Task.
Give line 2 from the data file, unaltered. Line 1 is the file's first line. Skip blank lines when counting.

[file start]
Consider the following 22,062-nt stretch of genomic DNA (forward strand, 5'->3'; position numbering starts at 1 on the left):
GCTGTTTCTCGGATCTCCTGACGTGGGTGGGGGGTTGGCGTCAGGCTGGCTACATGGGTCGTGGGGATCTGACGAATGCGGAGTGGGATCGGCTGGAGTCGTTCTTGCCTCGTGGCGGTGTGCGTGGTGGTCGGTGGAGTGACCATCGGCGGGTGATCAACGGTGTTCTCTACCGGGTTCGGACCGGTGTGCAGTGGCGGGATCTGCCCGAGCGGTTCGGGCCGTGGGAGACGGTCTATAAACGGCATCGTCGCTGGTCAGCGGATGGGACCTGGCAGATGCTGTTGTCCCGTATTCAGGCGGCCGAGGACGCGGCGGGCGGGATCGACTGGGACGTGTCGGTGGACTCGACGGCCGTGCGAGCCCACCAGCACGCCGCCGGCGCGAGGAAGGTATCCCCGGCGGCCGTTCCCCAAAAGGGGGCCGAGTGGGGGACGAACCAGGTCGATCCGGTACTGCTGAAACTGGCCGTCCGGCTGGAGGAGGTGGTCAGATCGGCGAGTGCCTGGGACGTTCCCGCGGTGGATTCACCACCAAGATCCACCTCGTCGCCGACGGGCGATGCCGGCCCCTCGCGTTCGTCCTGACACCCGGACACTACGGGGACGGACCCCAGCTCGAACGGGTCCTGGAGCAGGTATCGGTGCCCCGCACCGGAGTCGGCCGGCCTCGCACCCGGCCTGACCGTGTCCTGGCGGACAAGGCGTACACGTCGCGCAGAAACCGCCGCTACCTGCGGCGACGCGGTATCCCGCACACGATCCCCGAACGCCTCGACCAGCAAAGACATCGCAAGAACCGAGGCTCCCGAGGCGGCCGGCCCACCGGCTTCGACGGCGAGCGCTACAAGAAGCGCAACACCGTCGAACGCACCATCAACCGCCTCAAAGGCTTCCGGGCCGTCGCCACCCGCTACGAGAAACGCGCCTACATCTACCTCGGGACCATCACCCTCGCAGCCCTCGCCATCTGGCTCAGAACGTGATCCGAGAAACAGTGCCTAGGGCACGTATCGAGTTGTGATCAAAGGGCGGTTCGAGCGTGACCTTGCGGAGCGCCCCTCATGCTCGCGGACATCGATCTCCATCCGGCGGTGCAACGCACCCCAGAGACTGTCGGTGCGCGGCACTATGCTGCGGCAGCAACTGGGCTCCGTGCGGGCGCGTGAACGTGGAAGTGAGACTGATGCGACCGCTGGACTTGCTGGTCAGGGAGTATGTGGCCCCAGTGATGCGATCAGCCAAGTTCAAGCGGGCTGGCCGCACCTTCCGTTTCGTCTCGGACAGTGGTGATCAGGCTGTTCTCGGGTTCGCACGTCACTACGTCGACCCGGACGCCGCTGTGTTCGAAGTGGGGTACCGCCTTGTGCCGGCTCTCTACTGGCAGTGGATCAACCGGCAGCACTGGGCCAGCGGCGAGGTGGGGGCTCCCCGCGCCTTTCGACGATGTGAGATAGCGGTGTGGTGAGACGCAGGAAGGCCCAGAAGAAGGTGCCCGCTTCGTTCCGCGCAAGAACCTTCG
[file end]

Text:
GCTGTTTCTCGGATCTCCTGACGTGGGTGGGGGGTTGGCGTCAGGCTGGCTACATGGGTCGTGGGGATCTGACGAATGCGGAGTGGGATCGGCTGGAGTCGTTCTTGCCTCGTGGCGGTGTGCGTGGTGGTCGGTGGAGTGACCATCGGCGGGTGATCAACGGTGTTCTCTACCGGGTTCGGACCGGTGTGCAGTGGCGGGATCTGCCCGAGCGGTTCGGGCCGTGGGAGACGGTCTATAAACGGCATCGTCGCTGGTCAGCGGATGGGACCTGGCAGATGCTGTTGTCCCGTATTCAGGCGGCCGAGGACGCGGCGGGCGGGATCGACTGGGACGTGTCGGTGGACTCGACGGCCGTGCGAGCCCACCAGCACGCCGCCGGCGCGAGGAAGGTATCCCCGGCGGCCGTTCCCCAAAAGGGGGCCGAGTGGGGGACGAACCAGGTCGATCCGGTACTGCTGAAACTGGCCGTCCGGCTGGAGGAGGTGGTCAGATCGGCGAGTGCCTGGGACGTTCCCGCGGTGGATTCACCACCAAGATCCACCTCGTCGCCGACGGGCGATGCCGGCCCCTCGCGTTCGTCCTGACACCCGGACACTACGGGGACGGACCCCAGCTCGAACGGGTCCTGGAGCAGGTATCGGTGCCCCGCACCGGAGTCGGCCGGCCTCGCACCCGGCCTGACCGTGTCCTGGCGGACAAGGCGTACACGTCGCGCAGAAACCGCCGCTACCTGCGGCGACGCGGTATCCCGCACACGATCCCCGAACGCCTCGACCAGCAAAGACATCGCAAGAACCGAGGCTCCCGAGGCGGCCGGCCCACCGGCTTCGACGGCGAGCGCTACAAGAAGCGCAACACCGTCGAACGCACCATCAACCGCCTCAAAGGCTTCCGGGCCGTCGCCACCCGCTACGAGAAACGCGCCTACATCTACCTCGGGACCATCACCCTCGCAGCCCTCGCCATCTGGCTCAGAACGTGATCCGAGAAACAGTGCCTAGGGCACGTATCGAGTTGTGATCAAAGGGCGGTTCGAGCGTGACCTTGCGGAGCGCCCCTCATGCTCGCGGACATCGATCTCCATCCGGCGGTGCAACGCACCCCAGAGACTGTCGGTGCGCGGCACTATGCTGCGGCAGCAACTGGGCTCCGTGCGGGCGCGTGAACGTGGAAGTGAGACTGATGCGACCGCTGGACTTGCTGGTCAGGGAGTATGTGGCCCCAGTGATGCGATCAGCCAAGTTCAAGCGGGCTGGCCGCACCTTCCGTTTCGTCTCGGACAGTGGTGATCAGGCTGTTCTCGGGTTCGCACGTCACTACGTCGACCCGGACGCCGCTGTGTTCGAAGTGGGGTACCGCCTTGTGCCGGCTCTCTACTGGCAGTGGATCAACCGGCAGCACTGGGCCAGCGGCGAGGTGGGGGCTCCCCGCGCCTTTCGACGATGTGAGATAGCGGTGTGGTGAGACGCAGGAAGGCCCAGAAGAAGGTGCCCGCTTCGTTCCGCGCAAGAACCTTCG